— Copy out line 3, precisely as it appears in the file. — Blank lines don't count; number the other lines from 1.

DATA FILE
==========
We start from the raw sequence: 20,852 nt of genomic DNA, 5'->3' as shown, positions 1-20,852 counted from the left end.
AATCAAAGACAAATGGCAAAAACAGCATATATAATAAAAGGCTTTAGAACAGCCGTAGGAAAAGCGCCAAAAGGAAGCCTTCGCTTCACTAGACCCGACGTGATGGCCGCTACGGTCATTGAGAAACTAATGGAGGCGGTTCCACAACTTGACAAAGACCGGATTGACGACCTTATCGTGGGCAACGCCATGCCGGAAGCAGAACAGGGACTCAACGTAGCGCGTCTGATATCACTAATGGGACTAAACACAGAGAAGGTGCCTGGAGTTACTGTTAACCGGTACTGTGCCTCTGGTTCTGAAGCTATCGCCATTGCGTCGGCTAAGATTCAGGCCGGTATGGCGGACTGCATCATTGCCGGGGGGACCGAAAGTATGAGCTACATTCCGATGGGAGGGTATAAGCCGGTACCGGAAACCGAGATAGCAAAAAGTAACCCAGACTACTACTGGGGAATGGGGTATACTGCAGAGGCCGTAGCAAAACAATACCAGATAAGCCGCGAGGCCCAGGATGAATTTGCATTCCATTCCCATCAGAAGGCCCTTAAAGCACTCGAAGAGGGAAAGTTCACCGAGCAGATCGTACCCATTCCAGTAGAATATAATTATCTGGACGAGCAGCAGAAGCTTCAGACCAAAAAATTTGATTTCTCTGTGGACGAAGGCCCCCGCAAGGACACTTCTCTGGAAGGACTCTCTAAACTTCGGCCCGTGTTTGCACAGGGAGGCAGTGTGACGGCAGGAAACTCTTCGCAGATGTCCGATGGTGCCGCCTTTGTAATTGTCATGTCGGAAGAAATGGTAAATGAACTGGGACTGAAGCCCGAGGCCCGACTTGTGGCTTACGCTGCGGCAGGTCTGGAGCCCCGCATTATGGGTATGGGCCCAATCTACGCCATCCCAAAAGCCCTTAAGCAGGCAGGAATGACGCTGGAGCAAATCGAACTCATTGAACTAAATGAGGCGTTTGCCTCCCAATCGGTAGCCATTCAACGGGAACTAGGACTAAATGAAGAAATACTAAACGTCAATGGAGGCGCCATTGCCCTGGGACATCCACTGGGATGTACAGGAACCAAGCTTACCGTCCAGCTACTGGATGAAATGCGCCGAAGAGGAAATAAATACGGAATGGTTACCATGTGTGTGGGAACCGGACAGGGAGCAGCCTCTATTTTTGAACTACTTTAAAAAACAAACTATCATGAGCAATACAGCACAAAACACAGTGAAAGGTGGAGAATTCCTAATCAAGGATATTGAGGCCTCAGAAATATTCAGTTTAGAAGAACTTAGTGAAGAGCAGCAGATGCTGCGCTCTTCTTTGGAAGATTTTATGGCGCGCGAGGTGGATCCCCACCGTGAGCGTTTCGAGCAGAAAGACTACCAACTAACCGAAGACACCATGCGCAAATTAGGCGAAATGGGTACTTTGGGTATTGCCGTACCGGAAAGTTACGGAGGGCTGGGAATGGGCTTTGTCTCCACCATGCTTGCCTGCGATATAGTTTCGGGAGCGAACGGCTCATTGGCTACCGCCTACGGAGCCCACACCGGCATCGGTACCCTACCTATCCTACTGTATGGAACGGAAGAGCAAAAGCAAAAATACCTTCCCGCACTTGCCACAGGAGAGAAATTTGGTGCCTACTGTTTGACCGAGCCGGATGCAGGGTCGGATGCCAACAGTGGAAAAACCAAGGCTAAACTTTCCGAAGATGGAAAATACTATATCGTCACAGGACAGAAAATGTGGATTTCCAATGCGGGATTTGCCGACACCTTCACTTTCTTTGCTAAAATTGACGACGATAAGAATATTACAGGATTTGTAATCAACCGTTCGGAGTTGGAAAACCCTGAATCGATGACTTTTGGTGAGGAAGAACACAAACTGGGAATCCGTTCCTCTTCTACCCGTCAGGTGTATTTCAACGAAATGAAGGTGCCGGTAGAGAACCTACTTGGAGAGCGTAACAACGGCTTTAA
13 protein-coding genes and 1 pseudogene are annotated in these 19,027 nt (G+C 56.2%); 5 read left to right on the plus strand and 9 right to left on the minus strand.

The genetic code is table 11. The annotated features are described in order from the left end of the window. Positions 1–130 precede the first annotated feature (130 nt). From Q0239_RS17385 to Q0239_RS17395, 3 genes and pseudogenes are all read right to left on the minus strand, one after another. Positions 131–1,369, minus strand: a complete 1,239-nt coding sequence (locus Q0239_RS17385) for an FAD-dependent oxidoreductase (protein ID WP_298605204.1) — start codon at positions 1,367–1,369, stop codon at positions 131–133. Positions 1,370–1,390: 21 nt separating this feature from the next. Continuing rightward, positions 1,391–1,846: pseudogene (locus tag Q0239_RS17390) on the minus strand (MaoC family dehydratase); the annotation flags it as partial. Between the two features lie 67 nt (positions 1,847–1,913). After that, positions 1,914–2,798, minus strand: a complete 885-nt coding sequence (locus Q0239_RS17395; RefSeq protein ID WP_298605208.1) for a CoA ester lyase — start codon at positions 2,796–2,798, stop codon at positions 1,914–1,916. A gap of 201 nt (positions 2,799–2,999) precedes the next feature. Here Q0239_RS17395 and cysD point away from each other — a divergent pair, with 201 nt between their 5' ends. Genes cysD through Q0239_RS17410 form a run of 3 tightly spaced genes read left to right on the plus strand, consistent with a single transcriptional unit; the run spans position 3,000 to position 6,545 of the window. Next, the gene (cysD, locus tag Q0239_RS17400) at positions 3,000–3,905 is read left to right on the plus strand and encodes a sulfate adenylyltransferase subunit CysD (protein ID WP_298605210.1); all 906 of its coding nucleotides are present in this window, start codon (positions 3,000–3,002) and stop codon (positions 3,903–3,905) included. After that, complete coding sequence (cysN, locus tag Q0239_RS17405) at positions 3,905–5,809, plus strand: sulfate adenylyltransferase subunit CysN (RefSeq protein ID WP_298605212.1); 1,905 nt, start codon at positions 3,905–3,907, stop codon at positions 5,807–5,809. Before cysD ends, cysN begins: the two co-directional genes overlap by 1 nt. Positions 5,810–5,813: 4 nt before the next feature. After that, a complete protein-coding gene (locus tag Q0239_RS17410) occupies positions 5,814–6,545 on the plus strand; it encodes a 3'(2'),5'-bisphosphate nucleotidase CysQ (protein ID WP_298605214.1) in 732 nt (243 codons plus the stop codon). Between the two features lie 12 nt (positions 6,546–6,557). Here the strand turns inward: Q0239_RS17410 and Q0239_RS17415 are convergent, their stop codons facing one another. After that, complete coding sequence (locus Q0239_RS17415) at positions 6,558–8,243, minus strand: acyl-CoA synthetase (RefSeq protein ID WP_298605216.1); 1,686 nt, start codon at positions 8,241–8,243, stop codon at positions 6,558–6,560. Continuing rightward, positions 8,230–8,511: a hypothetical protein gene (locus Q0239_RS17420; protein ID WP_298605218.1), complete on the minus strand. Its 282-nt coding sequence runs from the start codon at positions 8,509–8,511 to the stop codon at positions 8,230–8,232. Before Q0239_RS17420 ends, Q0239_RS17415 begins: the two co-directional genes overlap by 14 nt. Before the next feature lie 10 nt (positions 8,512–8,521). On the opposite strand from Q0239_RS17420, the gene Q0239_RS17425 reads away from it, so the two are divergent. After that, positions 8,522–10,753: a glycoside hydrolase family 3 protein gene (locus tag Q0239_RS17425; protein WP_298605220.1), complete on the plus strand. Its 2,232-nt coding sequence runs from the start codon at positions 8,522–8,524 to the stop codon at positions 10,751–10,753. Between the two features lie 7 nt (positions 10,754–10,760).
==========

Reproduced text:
13 protein-coding genes and 1 pseudogene are annotated in these 19,027 nt (G+C 56.2%); 5 read left to right on the plus strand and 9 right to left on the minus strand.